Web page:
I do know that any attempts at reform won’t matter much if we don’t adopt a sustained series of policies to alleviate the root causes of police violence. And crime. And despair. Without breaking down inequality and working to eradicate poverty, we’ll only find ourselves reforming various symptoms and over correcting when those efforts fail. My political focus lies on class issues more than racial ones. Maybe I’m mistaken in that regard. But when leaders like Mitt Romney and Jeff Bezos can so easily adopt the racial justice language of the moment even as they continue to engage in work that further undermines workers and helps cultivate inequality, I’m inclined to think “#BLM” doesn’t carry a whole lot of weight.
The power structures in this country will always be happy to add black bodies to the board room and elevate people of color who stay composed and help reinforce the status quo. They’ll elect Barack Obama so long as Goldman Sachs maintains a place in the White House. They’ll give Oprah every award under the sun so long as she dismisses class consciousness and insists luck played no role in her success. But will they support politicians who want to end corporatist trade deals that bring union jobs back to communities across the country? Will they champion efforts to end poverty by giving up their power and immense reserves of wealth? Jeff Bezos just undermined the organizing efforts of Chris Smalls during a pandemic. Mitt Romney continues to vote for arms deals used in the Yemen genocide. They can paint themselves as black allies with the right language and hashtags. But if they tried to paint themselves as class warriors, the game would come to a swift end.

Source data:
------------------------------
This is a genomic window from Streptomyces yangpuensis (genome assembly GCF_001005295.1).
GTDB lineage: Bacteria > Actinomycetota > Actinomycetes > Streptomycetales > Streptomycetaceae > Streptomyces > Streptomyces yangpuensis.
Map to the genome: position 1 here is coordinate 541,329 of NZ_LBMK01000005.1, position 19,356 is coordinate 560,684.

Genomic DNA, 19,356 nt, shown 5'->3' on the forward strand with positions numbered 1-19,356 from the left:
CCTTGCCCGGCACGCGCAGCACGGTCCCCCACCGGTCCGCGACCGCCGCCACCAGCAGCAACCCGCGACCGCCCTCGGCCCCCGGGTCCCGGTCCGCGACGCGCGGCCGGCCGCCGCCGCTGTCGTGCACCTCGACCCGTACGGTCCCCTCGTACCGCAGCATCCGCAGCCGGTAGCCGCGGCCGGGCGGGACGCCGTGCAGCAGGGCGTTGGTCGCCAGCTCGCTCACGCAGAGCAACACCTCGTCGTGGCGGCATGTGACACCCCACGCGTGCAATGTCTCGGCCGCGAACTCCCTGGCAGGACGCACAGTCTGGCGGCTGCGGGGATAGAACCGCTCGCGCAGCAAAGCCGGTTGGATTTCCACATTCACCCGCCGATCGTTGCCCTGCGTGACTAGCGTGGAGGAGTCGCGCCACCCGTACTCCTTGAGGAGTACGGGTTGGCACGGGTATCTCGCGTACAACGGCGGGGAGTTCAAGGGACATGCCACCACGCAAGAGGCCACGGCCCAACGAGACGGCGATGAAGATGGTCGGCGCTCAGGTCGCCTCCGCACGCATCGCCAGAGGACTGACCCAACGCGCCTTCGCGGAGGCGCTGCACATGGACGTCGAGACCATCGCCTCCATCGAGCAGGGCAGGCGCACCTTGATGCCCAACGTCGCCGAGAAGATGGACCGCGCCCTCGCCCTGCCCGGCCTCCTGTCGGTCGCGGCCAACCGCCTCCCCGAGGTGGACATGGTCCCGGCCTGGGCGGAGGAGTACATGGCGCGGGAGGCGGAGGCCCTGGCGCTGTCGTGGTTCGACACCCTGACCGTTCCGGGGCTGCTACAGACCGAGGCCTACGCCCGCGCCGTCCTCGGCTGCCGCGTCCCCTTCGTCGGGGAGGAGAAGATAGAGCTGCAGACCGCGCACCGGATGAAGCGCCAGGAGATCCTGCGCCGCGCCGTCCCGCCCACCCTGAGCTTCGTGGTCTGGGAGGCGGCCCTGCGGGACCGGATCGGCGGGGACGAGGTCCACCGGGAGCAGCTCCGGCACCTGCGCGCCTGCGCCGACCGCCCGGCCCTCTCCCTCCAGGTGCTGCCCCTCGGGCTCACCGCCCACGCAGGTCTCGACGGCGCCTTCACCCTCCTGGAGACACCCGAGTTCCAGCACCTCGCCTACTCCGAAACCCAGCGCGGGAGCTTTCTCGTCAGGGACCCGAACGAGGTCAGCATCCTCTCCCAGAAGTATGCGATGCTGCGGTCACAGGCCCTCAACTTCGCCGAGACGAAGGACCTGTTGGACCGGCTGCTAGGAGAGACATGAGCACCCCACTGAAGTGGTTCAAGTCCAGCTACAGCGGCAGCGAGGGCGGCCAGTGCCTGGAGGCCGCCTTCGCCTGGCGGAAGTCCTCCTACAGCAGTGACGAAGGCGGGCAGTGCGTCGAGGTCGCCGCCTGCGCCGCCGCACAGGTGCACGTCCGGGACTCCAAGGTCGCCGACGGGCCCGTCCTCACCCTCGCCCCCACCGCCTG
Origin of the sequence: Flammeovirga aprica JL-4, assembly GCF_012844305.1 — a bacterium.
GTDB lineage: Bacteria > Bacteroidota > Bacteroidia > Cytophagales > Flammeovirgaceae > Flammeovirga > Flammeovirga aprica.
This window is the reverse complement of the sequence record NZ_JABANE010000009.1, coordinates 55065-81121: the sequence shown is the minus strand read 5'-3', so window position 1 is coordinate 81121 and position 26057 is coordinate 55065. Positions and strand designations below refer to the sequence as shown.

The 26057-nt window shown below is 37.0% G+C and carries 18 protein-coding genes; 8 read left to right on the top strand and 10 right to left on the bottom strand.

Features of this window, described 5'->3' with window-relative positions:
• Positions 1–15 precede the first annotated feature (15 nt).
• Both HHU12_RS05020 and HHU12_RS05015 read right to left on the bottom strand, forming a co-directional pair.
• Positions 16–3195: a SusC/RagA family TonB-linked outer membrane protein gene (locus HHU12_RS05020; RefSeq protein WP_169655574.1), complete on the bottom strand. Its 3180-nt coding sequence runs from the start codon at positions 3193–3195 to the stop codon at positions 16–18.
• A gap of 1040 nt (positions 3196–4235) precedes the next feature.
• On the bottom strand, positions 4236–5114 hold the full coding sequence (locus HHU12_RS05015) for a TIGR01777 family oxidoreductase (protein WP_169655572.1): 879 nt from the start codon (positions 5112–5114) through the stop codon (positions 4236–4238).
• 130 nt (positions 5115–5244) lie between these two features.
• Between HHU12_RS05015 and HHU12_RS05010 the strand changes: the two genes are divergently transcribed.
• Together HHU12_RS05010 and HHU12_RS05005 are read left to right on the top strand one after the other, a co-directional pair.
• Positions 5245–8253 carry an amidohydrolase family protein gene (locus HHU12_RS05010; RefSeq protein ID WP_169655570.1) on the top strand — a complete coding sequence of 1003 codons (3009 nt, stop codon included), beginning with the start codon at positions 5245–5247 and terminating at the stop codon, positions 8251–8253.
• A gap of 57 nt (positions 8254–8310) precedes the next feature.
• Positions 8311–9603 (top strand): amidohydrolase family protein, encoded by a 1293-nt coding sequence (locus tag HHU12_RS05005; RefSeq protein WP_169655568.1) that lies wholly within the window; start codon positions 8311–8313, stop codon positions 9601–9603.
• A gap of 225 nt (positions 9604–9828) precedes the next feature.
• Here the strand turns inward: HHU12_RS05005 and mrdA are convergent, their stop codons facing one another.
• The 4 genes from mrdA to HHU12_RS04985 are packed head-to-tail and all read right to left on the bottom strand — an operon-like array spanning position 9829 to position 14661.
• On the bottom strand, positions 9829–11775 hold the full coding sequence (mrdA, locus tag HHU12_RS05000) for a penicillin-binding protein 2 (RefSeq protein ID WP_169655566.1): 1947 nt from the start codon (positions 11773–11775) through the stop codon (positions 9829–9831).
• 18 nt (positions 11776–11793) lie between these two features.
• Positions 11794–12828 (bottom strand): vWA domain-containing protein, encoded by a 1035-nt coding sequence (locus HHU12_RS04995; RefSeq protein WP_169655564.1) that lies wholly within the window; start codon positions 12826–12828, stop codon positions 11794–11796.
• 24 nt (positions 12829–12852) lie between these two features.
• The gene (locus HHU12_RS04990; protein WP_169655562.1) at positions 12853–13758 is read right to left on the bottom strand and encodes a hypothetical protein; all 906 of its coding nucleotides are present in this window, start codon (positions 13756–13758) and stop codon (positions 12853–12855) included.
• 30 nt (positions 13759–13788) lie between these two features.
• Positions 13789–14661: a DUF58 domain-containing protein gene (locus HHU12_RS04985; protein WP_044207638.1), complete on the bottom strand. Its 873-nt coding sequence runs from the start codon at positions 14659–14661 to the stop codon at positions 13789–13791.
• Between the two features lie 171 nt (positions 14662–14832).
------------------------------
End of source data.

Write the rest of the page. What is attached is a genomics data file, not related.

Balkanist editor-in-chief Lily Lynch compared these protests to the “Color Revolutions” that emerged at the dawn of this century. Legitimate grievances from citizens were initiated or quickly co-opted by corporate forces, stirred by CIA-backed organizations and typically led to very little meaningful change. Well, we’re seeing legitimate grievances now, not just from black Americans outraged by police killings but also from a broadly enraged populace emerging from lockdown. Decades of a government serving corporations instead of people culminated in bailout bills that provided vast transfers of wealth to the very top and little for everyone else. Floyd’s murder proved a catalyst but it wouldn’t have taken much to get hundreds of thousands of people taking to the streets.
Whether they stay is one question. Whether they organize around a clear set of demands is another. And whether they get them is, of course, the one we’re most inclined to ruminate over. While I’m inclined toward pessimism, I also realize we’re living in unusual times, with new developments hurtling past at velocities unprecedented in my lifetime. I argued that the policies set forth by Bernie Sanders during the primary weren’t just nice; they were necessary to avoid exactly the kind of turbulence sure to continue in some form or another. We may get some of them after all. Whether they emerge from protests, rioting, looting, the collapse of established structures…we can only speculate. I do know that it will take far more than simply voting Blue in November.
A Los Angeles native, Jesse Crall graduated from UCLA’s English Department before working as a copywriter, script reader and project manager for an engineering firm.